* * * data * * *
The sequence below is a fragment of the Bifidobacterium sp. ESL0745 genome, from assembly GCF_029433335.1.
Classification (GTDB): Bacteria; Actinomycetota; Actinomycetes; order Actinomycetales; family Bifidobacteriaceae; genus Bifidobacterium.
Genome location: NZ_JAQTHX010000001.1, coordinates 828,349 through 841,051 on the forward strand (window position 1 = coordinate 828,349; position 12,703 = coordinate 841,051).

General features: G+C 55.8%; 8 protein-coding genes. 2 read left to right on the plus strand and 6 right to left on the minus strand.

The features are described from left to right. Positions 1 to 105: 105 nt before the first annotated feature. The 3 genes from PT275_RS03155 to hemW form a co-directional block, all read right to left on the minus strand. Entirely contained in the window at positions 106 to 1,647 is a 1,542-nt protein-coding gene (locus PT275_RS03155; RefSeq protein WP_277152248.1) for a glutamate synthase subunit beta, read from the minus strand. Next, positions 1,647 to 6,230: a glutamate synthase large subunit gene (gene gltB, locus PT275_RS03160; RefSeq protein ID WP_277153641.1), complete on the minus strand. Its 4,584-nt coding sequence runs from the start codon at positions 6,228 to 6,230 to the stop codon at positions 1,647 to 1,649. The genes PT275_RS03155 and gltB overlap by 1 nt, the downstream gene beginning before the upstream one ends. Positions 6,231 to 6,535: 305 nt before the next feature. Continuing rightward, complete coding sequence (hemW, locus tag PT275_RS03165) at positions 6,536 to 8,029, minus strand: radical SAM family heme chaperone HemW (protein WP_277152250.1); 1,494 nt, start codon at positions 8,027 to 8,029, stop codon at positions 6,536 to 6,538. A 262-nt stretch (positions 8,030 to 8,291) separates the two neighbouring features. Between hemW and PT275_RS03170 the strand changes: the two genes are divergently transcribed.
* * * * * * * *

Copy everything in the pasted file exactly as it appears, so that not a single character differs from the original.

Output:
The sequence below is a fragment of the Bifidobacterium sp. ESL0745 genome, from assembly GCF_029433335.1.
Classification (GTDB): Bacteria; Actinomycetota; Actinomycetes; order Actinomycetales; family Bifidobacteriaceae; genus Bifidobacterium.
Genome location: NZ_JAQTHX010000001.1, coordinates 828,349 through 841,051 on the forward strand (window position 1 = coordinate 828,349; position 12,703 = coordinate 841,051).

General features: G+C 55.8%; 8 protein-coding genes. 2 read left to right on the plus strand and 6 right to left on the minus strand.

The features are described from left to right. Positions 1 to 105: 105 nt before the first annotated feature. The 3 genes from PT275_RS03155 to hemW form a co-directional block, all read right to left on the minus strand. Entirely contained in the window at positions 106 to 1,647 is a 1,542-nt protein-coding gene (locus PT275_RS03155; RefSeq protein WP_277152248.1) for a glutamate synthase subunit beta, read from the minus strand. Next, positions 1,647 to 6,230: a glutamate synthase large subunit gene (gene gltB, locus PT275_RS03160; RefSeq protein ID WP_277153641.1), complete on the minus strand. Its 4,584-nt coding sequence runs from the start codon at positions 6,228 to 6,230 to the stop codon at positions 1,647 to 1,649. The genes PT275_RS03155 and gltB overlap by 1 nt, the downstream gene beginning before the upstream one ends. Positions 6,231 to 6,535: 305 nt before the next feature. Continuing rightward, complete coding sequence (hemW, locus tag PT275_RS03165) at positions 6,536 to 8,029, minus strand: radical SAM family heme chaperone HemW (protein WP_277152250.1); 1,494 nt, start codon at positions 8,027 to 8,029, stop codon at positions 6,536 to 6,538. A 262-nt stretch (positions 8,030 to 8,291) separates the two neighbouring features. Between hemW and PT275_RS03170 the strand changes: the two genes are divergently transcribed.